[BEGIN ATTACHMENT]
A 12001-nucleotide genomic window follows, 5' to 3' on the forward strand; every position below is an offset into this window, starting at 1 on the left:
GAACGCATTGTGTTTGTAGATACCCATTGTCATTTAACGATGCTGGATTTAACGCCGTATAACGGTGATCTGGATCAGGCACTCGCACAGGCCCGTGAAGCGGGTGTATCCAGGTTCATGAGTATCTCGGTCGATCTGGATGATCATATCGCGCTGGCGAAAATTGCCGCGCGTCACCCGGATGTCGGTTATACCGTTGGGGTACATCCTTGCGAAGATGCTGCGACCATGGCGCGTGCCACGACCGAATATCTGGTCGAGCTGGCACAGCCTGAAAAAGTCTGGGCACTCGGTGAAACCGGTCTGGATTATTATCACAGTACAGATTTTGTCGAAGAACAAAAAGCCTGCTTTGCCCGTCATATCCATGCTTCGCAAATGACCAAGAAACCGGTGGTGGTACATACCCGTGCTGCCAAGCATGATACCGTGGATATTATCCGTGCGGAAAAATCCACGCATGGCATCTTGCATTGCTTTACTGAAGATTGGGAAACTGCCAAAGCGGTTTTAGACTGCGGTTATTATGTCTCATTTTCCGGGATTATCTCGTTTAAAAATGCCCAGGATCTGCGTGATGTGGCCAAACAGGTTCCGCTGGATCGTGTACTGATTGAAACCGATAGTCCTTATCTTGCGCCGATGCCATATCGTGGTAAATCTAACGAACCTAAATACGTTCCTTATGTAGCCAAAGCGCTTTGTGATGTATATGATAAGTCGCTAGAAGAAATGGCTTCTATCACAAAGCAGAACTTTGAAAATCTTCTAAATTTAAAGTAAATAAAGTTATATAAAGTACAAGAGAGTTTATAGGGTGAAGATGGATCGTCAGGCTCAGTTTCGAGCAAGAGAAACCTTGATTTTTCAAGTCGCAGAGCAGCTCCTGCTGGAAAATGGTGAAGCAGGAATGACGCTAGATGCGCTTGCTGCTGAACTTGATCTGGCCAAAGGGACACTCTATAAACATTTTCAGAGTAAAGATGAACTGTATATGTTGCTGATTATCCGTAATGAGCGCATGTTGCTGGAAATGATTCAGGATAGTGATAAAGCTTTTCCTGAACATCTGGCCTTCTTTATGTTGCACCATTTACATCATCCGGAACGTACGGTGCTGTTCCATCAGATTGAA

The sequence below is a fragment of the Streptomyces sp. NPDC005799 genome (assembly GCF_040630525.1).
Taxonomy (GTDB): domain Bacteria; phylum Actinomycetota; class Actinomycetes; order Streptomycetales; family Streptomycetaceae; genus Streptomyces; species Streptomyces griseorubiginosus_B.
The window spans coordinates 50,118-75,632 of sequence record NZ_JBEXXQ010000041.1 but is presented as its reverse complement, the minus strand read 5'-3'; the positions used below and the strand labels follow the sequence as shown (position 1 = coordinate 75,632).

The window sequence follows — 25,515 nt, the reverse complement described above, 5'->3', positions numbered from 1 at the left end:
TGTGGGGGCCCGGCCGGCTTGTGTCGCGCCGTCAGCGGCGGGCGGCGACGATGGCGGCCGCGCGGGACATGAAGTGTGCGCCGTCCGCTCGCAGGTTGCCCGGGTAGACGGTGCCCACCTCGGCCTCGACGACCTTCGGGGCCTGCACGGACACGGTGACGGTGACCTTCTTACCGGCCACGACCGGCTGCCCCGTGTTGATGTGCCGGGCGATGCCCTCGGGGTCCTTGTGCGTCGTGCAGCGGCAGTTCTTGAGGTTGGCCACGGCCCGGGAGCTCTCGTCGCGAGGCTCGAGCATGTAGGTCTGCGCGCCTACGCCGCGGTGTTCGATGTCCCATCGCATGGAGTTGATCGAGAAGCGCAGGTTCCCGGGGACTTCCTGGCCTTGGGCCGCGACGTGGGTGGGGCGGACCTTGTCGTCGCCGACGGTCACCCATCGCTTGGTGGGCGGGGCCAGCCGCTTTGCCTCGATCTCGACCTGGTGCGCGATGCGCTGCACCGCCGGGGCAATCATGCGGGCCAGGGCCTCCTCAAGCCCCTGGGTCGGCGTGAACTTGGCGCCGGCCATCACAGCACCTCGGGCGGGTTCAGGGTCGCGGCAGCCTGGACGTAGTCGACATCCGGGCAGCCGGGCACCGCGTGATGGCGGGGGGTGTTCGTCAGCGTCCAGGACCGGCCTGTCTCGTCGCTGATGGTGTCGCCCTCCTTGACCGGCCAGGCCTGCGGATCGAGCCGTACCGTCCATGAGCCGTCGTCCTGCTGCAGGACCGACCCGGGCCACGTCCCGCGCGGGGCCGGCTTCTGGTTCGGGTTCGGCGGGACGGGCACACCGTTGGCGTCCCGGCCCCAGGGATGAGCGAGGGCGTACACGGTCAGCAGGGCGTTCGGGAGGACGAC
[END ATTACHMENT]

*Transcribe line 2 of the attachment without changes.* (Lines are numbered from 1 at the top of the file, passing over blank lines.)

GAACGCATTGTGTTTGTAGATACCCATTGTCATTTAACGATGCTGGATTTAACGCCGTATAACGGTGATCTGGATCAGGCACTCGCACAGGCCCGTGAAGCGGGTGTATCCAGGTTCATGAGTATCTCGGTCGATCTGGATGATCATATCGCGCTGGCGAAAATTGCCGCGCGTCACCCGGATGTCGGTTATACCGTTGGGGTACATCCTTGCGAAGATGCTGCGACCATGGCGCGTGCCACGACCGAATATCTGGTCGAGCTGGCACAGCCTGAAAAAGTCTGGGCACTCGGTGAAACCGGTCTGGATTATTATCACAGTACAGATTTTGTCGAAGAACAAAAAGCCTGCTTTGCCCGTCATATCCATGCTTCGCAAATGACCAAGAAACCGGTGGTGGTACATACCCGTGCTGCCAAGCATGATACCGTGGATATTATCCGTGCGGAAAAATCCACGCATGGCATCTTGCATTGCTTTACTGAAGATTGGGAAACTGCCAAAGCGGTTTTAGACTGCGGTTATTATGTCTCATTTTCCGGGATTATCTCGTTTAAAAATGCCCAGGATCTGCGTGATGTGGCCAAACAGGTTCCGCTGGATCGTGTACTGATTGAAACCGATAGTCCTTATCTTGCGCCGATGCCATATCGTGGTAAATCTAACGAACCTAAATACGTTCCTTATGTAGCCAAAGCGCTTTGTGATGTATATGATAAGTCGCTAGAAGAAATGGCTTCTATCACAAAGCAGAACTTTGAAAATCTTCTAAATTTAAAGTAAATAAAGTTATATAAAGTACAAGAGAGTTTATAGGGTGAAGATGGATCGTCAGGCTCAGTTTCGAGCAAGAGAAACCTTGATTTTTCAAGTCGCAGAGCAGCTCCTGCTGGAAAATGGTGAAGCAGGAATGACGCTAGATGCGCTTGCTGCTGAACTTGATCTGGCCAAAGGGACACTCTATAAACATTTTCAGAGTAAAGATGAACTGTATATGTTGCTGATTATCCGTAATGAGCGCATGTTGCTGGAAATGATTCAGGATAGTGATAAAGCTTTTCCTGAACATCTGGCCTTCTTTATGTTGCACCATTTACATCATCCGGAACGTACGGTGCTGTTCCATCAGATTGAA